Game Fishing > Sunfish Family, Centrarchidae > Long-eared Sunfish

Long-eared Sunfish


Long-eared SunfishThis species was first described by Rafinesque in 1820 from streams in Kentucky. He named it megalotis, meaning "large ear," owing to its large and conspicuous ear-flap. It is one of the handsomest sunfishes in its brilliant coloration, and a great favorite with the youthful Waltonians of the Mississippi Valley.

The Long-eared Sunfish inhabits small streams in Michigan and the Mississippi Valley, and the Atlantic slope from South Carolina to Florida and Mexico, and is very abundant in Kentucky, where it is sometimes called " tobacco­box," owing to its "lid-like " opercle.

Its body is short and deep, with quite a hump or arch anteriorly, making the profile of the face quite steep in old specimens. The ear-flap is very long and wide, blackish in color, with a border usually of pale bluish or a reddish hue; its back is blue, with chestnut or orange belly; sides with red spots and bluish lines; iris of eye red; lips blue.

The soft rays of the dorsal fin are blue, with orange between. Ventral and anal fins are dusky blue. The top of the head and nape is dark. The coloration is very brilliant and varies in different localities. Its habits of feeding and spawning are similar to those of the blue sunfish, though it usually inhabits smaller streams; it grows to a length of from six to eight inches, and is regarded as a good pan-fish by many.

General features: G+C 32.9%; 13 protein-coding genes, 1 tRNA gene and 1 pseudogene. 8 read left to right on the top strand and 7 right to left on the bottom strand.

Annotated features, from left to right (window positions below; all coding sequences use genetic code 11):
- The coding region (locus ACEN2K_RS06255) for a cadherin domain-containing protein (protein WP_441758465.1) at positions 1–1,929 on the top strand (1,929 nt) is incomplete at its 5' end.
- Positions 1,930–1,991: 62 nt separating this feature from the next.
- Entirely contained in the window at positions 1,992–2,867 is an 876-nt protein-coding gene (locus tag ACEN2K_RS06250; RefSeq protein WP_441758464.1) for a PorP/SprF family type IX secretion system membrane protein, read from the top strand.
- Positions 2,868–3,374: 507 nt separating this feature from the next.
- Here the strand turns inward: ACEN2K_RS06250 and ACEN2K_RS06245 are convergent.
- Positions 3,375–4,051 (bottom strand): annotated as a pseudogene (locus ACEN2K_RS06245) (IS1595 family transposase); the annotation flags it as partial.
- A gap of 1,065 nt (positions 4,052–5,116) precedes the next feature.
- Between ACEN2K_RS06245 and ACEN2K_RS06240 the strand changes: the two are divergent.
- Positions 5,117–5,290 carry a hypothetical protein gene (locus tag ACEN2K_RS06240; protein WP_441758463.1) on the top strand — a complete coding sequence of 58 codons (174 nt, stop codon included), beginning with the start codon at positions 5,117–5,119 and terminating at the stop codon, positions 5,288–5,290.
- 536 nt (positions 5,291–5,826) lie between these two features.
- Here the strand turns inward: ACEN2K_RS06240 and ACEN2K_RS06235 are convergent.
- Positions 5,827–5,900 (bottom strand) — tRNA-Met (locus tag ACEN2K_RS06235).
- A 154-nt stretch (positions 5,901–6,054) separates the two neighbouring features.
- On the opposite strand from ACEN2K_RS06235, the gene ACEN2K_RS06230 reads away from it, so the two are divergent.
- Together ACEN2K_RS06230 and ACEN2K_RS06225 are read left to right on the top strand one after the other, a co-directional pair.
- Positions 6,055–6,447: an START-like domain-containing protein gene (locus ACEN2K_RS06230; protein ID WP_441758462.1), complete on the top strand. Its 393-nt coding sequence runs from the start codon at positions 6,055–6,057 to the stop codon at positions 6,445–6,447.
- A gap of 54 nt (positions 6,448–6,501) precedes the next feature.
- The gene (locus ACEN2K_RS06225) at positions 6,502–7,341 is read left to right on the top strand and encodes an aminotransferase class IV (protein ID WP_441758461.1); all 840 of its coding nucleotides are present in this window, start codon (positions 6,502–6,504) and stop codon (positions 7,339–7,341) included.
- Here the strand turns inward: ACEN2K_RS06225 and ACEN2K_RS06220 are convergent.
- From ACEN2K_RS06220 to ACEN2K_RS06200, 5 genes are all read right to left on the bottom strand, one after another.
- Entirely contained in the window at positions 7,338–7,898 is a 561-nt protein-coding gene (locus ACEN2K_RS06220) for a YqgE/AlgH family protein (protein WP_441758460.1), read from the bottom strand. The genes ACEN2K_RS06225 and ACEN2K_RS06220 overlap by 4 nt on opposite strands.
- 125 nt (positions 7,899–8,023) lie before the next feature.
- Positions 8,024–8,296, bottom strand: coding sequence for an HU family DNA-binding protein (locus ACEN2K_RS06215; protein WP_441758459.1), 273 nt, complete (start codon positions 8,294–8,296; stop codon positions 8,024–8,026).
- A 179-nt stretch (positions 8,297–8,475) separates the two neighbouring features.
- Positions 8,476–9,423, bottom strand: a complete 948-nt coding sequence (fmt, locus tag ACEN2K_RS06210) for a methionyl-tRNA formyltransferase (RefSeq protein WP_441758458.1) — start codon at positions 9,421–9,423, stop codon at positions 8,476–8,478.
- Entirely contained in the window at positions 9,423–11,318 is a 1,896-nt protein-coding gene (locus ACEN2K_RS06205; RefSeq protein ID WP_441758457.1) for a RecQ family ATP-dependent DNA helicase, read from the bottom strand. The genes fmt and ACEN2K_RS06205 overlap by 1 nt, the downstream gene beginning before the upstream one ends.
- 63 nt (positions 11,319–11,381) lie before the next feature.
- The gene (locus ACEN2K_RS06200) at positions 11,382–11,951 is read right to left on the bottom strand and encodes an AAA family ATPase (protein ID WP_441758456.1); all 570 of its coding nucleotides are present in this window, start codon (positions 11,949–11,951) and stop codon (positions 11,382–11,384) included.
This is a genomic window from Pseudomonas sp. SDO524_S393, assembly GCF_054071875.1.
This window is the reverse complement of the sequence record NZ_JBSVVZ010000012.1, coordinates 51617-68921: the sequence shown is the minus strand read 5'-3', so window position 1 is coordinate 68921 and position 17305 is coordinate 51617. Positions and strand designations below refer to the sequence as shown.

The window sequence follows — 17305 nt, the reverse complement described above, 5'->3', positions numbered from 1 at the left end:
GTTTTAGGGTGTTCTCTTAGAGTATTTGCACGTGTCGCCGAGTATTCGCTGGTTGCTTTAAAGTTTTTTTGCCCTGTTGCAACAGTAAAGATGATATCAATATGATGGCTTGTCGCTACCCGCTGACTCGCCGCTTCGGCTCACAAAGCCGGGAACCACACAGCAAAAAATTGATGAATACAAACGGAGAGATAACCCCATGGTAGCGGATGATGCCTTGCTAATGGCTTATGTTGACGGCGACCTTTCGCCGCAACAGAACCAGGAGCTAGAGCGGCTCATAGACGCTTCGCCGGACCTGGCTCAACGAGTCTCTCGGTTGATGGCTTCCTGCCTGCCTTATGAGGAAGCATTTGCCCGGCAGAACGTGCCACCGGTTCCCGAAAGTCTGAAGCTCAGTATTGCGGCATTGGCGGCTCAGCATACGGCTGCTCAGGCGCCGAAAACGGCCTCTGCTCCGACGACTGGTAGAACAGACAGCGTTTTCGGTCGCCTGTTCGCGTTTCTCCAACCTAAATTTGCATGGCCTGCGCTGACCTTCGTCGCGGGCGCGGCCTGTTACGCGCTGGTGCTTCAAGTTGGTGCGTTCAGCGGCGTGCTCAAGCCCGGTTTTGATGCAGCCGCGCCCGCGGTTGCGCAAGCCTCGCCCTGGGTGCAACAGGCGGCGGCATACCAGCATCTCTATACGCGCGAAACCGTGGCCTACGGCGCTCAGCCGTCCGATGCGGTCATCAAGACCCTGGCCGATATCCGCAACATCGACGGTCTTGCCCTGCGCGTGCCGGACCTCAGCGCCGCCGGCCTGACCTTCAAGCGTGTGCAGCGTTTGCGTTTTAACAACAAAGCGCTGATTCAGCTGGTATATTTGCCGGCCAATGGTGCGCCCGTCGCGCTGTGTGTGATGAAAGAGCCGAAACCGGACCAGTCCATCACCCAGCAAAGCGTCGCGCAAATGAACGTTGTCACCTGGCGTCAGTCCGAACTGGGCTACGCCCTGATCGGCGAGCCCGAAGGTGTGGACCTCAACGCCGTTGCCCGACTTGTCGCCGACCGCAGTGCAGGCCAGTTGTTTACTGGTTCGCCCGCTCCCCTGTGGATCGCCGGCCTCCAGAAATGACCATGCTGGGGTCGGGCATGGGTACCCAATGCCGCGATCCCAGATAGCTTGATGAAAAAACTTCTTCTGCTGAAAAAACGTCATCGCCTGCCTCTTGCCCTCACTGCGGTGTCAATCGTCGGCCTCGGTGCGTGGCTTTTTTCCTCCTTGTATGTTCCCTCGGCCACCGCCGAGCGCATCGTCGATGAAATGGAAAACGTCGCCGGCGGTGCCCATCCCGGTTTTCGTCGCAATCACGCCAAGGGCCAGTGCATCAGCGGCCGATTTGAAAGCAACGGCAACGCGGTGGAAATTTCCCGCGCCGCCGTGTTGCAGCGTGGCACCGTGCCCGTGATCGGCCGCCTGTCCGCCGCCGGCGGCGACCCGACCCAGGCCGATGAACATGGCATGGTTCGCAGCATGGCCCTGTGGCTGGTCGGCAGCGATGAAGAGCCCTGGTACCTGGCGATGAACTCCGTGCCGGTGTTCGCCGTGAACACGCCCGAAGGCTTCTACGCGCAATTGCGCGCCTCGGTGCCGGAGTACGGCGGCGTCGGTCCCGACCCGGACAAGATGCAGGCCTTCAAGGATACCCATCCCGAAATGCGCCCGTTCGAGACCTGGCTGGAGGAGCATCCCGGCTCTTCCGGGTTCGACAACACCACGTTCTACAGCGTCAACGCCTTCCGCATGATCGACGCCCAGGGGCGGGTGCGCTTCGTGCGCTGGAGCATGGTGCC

It is an eager biter at angle-worms, which is the bait par excellence of juvenile anglers, who greatly enjoy fishing for "sunnies." The only tackle needed is a light cane rod very fine line, and small hooks, number 6 or 8, split-shot sinker, and, of course, a float, for no boy would care to fish without a "bob" or "cork."

Half of the pleasure of the young angler is in watching the float. But the fly-fisher may also obtain sport to his liking with a rod of a few ounces' weight and midge flies on number 10 hooks, for at the close of the day the long-eared sunfish rises well. In the absence of better fishing this is not to be despised.